S. Carlo Robièi
Stone blocks, stone walls and stone houses surrounded by untamed nature characterise this protected alpine landscape, into which humans made their way an unimaginably long time ago.
The Bavona Valley, which branches off from the Maggia valley, is the steepest and stoniest valley in the entire Alpine region. The rocky slopes that enclose it, rising hundreds of metres on either side, are the remaining visible traces of the ancient glaciers that once passed through this place. The Basodino glacier can be found at the furthest end of this wild valley. Through centuries of labour, humans have succeeded in creating meadows, fields and gardens between the stone blocks and ravines. This unspoilt valley still offers a wealth of nature and culture to discover. The 12 settlements strewn throughout the valley, which are only inhabited during the summer months, are certainly worth a visit. One of these little villages is Foroglio, with its beautiful stone buildings and the waterfall of the same name in the background, plunging thunderously from a 110-metre high cliff down into the valley. An educational trail focusing on the topic of “the alpine ascent and descent of cattle in the Bavon Valley” begins in the villages of Cavergno and Bignasco, leading hikers along multiple stages at the bottom of the valley as far as Foroglio and on through the Calneggia Valley to the alpine pastures, at an altitude of over 2,000 metres.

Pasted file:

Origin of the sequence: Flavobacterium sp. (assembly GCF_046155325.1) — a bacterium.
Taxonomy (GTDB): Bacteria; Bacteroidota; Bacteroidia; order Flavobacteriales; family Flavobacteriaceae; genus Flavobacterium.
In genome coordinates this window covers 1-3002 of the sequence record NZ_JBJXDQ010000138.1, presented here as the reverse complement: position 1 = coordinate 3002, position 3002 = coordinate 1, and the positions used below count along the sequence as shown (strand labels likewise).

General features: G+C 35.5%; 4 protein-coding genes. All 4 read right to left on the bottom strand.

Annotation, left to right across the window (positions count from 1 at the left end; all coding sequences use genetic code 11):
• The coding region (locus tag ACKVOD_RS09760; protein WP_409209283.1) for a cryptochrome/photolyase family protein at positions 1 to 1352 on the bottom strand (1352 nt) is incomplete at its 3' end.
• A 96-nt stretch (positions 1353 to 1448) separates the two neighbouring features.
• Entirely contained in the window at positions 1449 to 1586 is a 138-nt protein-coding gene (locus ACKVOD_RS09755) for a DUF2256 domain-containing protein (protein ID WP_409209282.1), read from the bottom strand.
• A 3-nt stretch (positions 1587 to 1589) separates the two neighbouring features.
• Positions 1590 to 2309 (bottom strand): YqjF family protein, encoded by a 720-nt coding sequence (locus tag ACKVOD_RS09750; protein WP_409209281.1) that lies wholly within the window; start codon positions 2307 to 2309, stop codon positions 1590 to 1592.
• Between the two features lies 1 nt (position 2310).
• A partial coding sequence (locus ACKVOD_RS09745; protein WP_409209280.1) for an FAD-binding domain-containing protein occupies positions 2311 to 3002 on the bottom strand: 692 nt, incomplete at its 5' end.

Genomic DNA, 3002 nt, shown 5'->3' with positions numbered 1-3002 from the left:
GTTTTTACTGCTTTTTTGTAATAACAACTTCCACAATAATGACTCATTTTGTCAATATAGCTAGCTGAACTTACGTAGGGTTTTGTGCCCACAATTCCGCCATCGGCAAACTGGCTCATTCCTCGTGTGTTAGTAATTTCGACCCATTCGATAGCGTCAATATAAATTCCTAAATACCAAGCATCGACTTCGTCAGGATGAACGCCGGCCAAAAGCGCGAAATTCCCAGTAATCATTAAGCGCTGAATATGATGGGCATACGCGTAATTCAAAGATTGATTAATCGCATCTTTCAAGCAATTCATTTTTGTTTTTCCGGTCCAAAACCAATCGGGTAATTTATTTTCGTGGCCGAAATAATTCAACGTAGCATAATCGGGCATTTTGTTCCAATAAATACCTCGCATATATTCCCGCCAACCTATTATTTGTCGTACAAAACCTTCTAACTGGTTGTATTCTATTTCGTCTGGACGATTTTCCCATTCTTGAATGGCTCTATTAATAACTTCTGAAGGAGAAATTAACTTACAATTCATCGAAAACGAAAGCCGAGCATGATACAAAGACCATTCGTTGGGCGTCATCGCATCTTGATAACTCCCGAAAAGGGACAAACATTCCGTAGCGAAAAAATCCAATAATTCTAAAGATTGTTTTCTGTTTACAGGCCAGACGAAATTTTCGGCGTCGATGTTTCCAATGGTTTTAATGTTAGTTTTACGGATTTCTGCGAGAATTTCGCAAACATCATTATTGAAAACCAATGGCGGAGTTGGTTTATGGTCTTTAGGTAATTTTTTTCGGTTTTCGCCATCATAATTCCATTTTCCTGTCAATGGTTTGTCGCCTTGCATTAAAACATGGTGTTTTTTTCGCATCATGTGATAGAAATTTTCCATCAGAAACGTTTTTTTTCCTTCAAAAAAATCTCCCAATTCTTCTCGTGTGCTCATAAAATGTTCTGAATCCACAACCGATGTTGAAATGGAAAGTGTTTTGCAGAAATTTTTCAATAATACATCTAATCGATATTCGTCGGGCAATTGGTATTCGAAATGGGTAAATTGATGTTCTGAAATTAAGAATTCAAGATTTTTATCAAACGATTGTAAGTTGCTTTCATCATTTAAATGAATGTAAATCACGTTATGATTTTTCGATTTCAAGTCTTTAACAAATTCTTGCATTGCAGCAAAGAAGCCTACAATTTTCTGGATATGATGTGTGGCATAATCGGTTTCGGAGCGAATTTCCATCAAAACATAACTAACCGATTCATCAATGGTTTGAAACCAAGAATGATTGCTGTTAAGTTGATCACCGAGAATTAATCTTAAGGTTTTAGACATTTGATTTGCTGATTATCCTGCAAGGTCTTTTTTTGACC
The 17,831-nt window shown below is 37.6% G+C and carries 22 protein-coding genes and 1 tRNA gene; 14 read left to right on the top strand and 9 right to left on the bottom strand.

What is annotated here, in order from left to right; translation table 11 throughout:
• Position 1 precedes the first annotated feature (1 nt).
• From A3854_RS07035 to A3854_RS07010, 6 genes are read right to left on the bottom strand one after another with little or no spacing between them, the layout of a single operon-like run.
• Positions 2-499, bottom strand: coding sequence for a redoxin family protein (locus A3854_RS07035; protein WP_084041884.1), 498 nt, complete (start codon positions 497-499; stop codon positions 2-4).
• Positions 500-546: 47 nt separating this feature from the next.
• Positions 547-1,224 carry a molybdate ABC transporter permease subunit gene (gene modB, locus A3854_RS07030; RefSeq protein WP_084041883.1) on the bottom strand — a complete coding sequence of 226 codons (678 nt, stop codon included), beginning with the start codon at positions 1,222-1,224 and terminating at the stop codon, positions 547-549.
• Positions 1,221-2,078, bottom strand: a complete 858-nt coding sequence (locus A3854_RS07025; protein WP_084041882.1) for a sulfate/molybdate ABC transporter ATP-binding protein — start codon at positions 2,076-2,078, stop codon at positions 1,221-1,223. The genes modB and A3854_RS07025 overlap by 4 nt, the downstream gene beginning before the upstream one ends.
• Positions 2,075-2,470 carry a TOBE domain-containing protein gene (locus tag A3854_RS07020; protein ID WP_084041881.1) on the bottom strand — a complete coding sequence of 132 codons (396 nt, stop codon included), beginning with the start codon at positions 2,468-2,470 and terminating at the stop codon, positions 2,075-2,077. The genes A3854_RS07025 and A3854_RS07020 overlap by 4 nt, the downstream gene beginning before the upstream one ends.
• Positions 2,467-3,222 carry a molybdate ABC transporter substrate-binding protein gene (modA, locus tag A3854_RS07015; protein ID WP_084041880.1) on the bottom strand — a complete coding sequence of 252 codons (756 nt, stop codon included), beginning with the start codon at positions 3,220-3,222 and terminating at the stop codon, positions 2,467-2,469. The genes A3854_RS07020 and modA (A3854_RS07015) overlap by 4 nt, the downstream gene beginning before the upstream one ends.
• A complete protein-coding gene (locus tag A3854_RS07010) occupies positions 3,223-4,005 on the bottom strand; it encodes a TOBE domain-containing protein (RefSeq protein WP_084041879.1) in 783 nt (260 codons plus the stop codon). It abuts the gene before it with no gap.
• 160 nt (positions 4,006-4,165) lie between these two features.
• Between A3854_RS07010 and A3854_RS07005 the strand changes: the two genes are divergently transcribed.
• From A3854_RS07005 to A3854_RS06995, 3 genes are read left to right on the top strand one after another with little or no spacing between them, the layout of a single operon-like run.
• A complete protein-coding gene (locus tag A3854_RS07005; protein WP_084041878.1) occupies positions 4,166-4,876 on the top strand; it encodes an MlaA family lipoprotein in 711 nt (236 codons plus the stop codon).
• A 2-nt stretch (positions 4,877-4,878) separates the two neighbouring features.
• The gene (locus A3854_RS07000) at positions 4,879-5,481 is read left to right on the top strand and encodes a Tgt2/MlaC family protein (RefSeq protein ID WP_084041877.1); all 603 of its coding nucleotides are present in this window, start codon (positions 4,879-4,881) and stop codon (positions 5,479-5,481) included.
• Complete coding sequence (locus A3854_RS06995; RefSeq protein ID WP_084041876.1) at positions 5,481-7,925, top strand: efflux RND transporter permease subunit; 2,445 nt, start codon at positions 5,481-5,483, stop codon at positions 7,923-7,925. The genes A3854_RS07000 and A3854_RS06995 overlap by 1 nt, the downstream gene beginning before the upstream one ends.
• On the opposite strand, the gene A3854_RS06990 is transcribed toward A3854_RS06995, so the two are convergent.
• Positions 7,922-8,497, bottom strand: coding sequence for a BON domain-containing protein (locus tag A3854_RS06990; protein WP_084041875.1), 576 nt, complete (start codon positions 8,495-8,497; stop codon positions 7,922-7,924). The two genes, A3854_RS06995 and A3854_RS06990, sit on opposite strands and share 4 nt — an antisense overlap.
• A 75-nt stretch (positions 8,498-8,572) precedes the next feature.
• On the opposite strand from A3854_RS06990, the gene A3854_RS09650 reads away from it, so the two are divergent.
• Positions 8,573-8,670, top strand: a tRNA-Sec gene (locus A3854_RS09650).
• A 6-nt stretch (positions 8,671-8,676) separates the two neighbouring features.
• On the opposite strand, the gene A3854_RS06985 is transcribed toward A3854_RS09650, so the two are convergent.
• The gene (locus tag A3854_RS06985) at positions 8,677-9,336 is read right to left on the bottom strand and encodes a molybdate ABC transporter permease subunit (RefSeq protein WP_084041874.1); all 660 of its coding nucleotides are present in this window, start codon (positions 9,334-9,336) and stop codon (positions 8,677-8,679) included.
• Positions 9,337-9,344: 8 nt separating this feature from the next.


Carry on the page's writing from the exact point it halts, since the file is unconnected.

One other unique feature of the Bavona Valley is the fact that it is not connected to the electricity grid at all and its energy requirements are covered using solar energy only, although the three hydroelectric power plants in the valley produce large quantities of electricity.
Hiking, cycling and mountain biking
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